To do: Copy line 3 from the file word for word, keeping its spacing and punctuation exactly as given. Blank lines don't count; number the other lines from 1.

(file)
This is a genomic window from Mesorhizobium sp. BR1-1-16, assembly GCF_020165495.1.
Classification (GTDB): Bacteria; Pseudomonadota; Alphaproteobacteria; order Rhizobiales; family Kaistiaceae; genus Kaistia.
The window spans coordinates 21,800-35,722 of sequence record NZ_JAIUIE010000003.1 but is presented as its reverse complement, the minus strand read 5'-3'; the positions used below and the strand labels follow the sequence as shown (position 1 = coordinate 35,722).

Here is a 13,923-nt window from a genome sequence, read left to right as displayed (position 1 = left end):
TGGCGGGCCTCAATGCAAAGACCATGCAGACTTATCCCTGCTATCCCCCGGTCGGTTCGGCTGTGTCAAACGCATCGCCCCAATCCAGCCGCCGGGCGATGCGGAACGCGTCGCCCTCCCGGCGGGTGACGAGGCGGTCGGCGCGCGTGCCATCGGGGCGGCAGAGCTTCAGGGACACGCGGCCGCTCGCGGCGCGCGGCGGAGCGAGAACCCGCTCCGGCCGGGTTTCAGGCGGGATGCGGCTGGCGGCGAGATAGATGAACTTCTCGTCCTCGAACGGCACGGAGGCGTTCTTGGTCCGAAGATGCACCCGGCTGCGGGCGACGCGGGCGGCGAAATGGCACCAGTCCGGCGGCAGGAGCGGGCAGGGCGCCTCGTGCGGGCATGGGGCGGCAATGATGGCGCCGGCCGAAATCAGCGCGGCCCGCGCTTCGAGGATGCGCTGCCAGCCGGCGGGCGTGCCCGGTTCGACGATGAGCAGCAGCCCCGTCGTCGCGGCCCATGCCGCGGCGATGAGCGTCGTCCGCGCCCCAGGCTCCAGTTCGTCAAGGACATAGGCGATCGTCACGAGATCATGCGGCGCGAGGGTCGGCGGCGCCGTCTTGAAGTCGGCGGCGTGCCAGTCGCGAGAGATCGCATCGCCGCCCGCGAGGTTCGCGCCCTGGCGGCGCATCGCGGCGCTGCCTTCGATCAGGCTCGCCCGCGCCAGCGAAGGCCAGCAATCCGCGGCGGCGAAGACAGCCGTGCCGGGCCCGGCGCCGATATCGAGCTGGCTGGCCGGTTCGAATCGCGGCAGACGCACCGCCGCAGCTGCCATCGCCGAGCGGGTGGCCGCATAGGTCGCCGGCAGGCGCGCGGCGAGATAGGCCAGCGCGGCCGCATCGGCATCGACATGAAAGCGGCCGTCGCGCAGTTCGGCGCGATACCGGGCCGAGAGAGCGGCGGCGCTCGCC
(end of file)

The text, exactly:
The window spans coordinates 21,800-35,722 of sequence record NZ_JAIUIE010000003.1 but is presented as its reverse complement, the minus strand read 5'-3'; the positions used below and the strand labels follow the sequence as shown (position 1 = coordinate 35,722).